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Elan Pratzer is managing partner, Canada, for Caldwell Partners.

With over 20 years as managing partner of executive search firms in Canada and the United States, I've read and published many reports on women in the executive ranks and at the board level. I'm in the executive search business, and every day, my firm is specifically self-mandated to dig for female candidates to include on every shortlist of every assignment we conduct. In Canada, we report weekly on our success in this endeavour.

While the statistics on women in the executive ranks are better than they were when I came into the business 30 years ago, it's not better enough. Why? Is it really sexism or prejudice, like so many believe?

At business school and law school in the late 1970s and early '80s, about half of the students in my class were women. As a husband and father to three children (two of whom are daughters), I have lived with and raised women with degrees in neurobiology, law and medicine and with general degrees from some of the finest Ivy League schools. My Toronto office has more female partners than male. I recognize the talent and perspective that women bring to our world and to our businesses and so do my clients and friends. So why this lack of progress? And what can be done about it?

What I'm seeing is actually pretty simple. It's rarely prejudice – in fact, there's a battle for female talent at the board and senior executive level. Our experience shows that when one woman is on the shortlist (there are typically at least three finalists for a coveted position), she has a better than 50-per-cent chance of being offered the job.

The issue is that there aren't enough women at the executive and pre-executive ranks to choose from – too many talented female candidates exit the mid-executive training ranks early, either by choice or because they aren't supported and advanced. The goal everyone agrees on is the advancement of more women into senior executive positions, with the expectation that the resulting role-modelling and culture change will facilitate more women breaking through or being pulled through the so-called glass ceiling. But how do we do this without having enough female talent in the pre-executive or executive ranks?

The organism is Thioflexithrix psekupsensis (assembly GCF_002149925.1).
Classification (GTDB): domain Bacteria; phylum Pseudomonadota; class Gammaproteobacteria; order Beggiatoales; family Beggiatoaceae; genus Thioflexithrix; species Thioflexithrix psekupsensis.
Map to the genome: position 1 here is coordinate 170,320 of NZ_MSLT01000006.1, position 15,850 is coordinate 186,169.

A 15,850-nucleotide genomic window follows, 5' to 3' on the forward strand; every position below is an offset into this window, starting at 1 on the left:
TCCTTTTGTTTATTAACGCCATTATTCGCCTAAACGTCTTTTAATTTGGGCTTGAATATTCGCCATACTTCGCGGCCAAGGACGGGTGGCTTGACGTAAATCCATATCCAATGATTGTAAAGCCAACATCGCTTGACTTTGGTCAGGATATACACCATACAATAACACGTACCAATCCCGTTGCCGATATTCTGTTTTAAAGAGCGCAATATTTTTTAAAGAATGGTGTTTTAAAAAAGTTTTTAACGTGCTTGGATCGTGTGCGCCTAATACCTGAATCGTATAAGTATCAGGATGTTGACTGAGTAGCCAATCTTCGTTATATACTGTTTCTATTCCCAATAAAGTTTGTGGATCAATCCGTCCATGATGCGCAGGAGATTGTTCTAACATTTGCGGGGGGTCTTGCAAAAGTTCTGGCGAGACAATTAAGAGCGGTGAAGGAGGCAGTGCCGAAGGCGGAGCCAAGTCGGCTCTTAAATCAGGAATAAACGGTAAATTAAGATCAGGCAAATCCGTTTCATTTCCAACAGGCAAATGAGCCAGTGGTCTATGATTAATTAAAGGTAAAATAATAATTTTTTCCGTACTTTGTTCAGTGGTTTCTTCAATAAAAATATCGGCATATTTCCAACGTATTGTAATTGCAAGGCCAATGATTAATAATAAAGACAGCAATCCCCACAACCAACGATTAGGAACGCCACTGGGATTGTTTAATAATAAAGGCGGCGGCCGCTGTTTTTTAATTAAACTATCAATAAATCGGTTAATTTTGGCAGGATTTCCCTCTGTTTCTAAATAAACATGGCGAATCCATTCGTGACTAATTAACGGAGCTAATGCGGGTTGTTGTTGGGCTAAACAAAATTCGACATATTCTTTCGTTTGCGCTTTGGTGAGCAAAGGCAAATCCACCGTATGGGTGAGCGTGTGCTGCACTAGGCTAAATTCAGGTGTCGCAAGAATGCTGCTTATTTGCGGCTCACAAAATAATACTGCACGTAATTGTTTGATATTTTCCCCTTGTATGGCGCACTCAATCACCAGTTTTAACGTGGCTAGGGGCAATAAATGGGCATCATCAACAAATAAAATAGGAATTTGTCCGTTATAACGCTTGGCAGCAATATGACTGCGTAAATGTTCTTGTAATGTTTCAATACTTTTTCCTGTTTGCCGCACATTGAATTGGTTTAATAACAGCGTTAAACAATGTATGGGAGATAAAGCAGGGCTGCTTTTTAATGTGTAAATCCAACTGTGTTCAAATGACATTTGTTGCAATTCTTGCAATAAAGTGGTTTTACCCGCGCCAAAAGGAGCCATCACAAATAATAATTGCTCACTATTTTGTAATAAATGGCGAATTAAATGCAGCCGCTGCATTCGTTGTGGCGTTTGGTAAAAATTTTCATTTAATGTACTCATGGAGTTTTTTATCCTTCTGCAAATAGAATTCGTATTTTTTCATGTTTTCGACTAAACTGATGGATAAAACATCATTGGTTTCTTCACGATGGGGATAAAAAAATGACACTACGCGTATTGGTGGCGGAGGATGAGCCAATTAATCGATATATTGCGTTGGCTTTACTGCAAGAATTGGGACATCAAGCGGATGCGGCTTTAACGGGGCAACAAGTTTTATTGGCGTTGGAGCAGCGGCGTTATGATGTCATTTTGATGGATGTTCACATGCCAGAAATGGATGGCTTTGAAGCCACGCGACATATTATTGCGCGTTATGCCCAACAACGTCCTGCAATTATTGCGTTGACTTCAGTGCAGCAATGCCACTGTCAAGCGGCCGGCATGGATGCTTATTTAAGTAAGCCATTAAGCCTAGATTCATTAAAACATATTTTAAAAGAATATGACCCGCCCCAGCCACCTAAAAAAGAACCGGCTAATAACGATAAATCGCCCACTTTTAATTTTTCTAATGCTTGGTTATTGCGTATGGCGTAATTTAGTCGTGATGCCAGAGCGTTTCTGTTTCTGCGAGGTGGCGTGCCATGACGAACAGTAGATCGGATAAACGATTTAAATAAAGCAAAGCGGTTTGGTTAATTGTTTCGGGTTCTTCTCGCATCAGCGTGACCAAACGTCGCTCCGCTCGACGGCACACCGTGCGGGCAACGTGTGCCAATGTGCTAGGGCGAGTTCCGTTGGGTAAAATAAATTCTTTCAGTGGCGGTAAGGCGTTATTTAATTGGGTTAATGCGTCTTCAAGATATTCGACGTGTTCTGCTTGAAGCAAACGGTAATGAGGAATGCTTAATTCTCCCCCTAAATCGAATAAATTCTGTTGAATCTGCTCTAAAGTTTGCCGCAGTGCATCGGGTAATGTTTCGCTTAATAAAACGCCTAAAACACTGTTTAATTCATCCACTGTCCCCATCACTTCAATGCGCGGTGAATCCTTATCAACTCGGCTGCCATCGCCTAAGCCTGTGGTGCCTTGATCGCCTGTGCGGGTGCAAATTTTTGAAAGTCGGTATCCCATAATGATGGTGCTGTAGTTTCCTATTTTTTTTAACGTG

The solution I propose enhances women's opportunities and helps companies hire the best talent. Let me explain.

When clients look for senior talent, they have a wish list of skills and experiences. They focus on this list to mitigate risk – they want candidates who have done it before. They believe the best evidence of future performance is past performance. Whether that's really true is a matter for another article, but either way, most of my clients want proven experience. Consequently, we are forced to focus on executives who have done it before. Because not enough women have that experience, they don't get selected and the carousel keeps turning.

But skills and experience are very different. For example, I play a lot of golf, but my skill does not match my experience level. I have seen some extraordinary golfers who have been playing for many fewer years.

I propose we change our approach to the search for senior talent – especially as it relates to women – and focus on hiring the best "athlete" – the most skilled, even if not the most experienced. This will open the door for more female executives.

Here are two real-life examples from recent assignments of mine.

I recently conducted a search for candidates to be the chief financial officer of RioCan, Canada's largest real estate investment trust. We placed the former CFO of Tim Hortons, Cynthia Devine. Ms. Devine did not come from the real estate business but wow, is she skilled as a CFO. RioCan made the bold choice to go with a highly skilled female CFO in a male-dominated industry because she was the best athlete for the role.

Last year, I placed the managing director of Canada for BlackRock, the world's largest asset manager. It's a plum job and we had tremendously qualified candidates who were a perfect fit to the experience and skill components of the role specification. What happened? We presented an amazing athlete – Marcia Moffat – and the talented executives at BlackRock, who have a history of hiring for intellect and fit without overweighting experience, quickly identified her unique skills and culture fit. Both executives are excelling in their new jobs.

The moral of the story is that the doors will open wider for women if we give them access to opportunities they are currently denied not because of prejudice, but because of perceived risk mitigation. If we properly weight the value of skill over experience, more women will compete as best athletes. Better-skilled men will also benefit and our companies will be stronger for it.

It's harder to assess talent than experience, but it's worth the effort. You might avoid hiring some golfers who play like me – long on experience, but not on skill.

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